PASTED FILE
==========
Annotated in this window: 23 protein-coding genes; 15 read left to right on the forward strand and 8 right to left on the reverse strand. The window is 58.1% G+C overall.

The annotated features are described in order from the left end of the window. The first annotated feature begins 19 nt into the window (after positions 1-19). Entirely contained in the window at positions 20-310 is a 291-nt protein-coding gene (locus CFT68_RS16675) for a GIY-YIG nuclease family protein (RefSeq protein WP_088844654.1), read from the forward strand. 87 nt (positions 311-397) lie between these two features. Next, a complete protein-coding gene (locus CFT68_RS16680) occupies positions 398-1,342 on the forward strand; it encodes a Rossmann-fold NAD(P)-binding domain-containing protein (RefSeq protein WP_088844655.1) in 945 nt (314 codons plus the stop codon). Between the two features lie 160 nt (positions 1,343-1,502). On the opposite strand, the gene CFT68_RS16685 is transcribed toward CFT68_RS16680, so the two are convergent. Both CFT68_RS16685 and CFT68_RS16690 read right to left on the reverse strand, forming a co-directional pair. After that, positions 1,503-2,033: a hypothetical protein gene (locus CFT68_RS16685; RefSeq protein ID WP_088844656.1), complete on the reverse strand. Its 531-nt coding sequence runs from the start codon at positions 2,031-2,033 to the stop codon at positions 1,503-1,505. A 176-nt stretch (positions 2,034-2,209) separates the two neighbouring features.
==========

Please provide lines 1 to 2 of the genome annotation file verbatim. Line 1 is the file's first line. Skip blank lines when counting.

Annotated in this window: 23 protein-coding genes; 15 read left to right on the forward strand and 8 right to left on the reverse strand. The window is 58.1% G+C overall.

The annotated features are described in order from the left end of the window. The first annotated feature begins 19 nt into the window (after positions 1-19). Entirely contained in the window at positions 20-310 is a 291-nt protein-coding gene (locus CFT68_RS16675) for a GIY-YIG nuclease family protein (RefSeq protein WP_088844654.1), read from the forward strand. 87 nt (positions 311-397) lie between these two features. Next, a complete protein-coding gene (locus CFT68_RS16680) occupies positions 398-1,342 on the forward strand; it encodes a Rossmann-fold NAD(P)-binding domain-containing protein (RefSeq protein WP_088844655.1) in 945 nt (314 codons plus the stop codon). Between the two features lie 160 nt (positions 1,343-1,502). On the opposite strand, the gene CFT68_RS16685 is transcribed toward CFT68_RS16680, so the two are convergent. Both CFT68_RS16685 and CFT68_RS16690 read right to left on the reverse strand, forming a co-directional pair. After that, positions 1,503-2,033: a hypothetical protein gene (locus CFT68_RS16685; RefSeq protein ID WP_088844656.1), complete on the reverse strand. Its 531-nt coding sequence runs from the start codon at positions 2,031-2,033 to the stop codon at positions 1,503-1,505. A 176-nt stretch (positions 2,034-2,209) separates the two neighbouring features.